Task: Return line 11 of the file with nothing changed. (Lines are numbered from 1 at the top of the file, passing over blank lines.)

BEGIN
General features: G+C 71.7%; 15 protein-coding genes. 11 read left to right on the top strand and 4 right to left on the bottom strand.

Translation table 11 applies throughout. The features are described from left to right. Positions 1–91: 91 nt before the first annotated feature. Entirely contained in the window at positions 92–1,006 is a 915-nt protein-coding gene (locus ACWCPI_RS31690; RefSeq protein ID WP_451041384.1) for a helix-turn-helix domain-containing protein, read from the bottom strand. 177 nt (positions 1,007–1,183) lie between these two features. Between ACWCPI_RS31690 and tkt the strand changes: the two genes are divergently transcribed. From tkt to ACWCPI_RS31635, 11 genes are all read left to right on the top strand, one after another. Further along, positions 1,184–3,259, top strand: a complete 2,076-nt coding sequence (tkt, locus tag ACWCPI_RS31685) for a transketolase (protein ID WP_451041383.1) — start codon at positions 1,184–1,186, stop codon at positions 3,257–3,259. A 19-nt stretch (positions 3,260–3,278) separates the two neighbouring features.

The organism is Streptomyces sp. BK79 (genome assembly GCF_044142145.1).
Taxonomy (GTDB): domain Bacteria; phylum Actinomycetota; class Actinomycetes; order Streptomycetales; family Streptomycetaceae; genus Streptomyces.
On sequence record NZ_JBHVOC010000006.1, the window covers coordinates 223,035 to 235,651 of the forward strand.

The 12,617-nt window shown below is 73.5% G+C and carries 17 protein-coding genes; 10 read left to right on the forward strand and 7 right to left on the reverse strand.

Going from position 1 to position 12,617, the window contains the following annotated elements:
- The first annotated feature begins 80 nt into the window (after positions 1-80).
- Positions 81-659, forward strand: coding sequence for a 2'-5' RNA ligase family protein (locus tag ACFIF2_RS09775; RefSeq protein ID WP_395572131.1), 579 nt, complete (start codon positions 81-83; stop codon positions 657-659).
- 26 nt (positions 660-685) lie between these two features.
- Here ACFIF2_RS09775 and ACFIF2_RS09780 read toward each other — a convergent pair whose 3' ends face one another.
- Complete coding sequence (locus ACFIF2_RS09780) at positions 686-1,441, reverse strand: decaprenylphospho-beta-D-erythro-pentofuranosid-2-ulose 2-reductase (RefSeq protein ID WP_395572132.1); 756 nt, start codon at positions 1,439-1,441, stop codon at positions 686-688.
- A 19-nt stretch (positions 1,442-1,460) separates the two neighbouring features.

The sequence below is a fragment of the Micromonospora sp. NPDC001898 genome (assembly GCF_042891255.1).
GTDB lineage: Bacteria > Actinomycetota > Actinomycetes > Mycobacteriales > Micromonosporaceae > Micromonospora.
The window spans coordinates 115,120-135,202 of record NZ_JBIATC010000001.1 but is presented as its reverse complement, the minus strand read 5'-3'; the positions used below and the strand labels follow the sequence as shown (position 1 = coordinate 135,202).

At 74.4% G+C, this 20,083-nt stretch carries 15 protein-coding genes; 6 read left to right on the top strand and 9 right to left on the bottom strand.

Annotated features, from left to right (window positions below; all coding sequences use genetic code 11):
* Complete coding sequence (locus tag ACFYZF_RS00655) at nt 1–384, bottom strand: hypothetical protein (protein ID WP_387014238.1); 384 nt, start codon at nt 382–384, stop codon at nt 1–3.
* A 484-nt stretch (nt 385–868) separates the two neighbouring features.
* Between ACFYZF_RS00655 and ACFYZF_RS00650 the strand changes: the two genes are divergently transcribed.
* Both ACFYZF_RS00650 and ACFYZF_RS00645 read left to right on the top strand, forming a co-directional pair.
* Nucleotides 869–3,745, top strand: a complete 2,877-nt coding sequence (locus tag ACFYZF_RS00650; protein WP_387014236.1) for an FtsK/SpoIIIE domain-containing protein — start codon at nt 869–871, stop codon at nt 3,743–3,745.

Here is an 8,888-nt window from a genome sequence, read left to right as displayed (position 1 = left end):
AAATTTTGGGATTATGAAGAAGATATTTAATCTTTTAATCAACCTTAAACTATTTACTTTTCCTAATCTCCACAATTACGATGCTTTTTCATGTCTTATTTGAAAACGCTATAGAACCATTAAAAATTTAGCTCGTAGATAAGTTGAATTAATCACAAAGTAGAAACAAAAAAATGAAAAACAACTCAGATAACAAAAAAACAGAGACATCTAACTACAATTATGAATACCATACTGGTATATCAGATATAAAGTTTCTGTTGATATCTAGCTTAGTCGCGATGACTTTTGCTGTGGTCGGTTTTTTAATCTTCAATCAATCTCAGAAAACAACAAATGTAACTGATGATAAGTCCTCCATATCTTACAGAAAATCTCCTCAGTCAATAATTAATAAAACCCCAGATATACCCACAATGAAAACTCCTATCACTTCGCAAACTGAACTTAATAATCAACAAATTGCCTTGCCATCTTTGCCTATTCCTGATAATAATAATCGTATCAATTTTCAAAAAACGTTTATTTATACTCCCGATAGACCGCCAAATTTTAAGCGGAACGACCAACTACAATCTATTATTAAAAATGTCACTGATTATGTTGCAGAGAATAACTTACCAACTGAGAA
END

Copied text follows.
- Here ACFIF2_RS09775 and ACFIF2_RS09780 read toward each other — a convergent pair whose 3' ends face one another.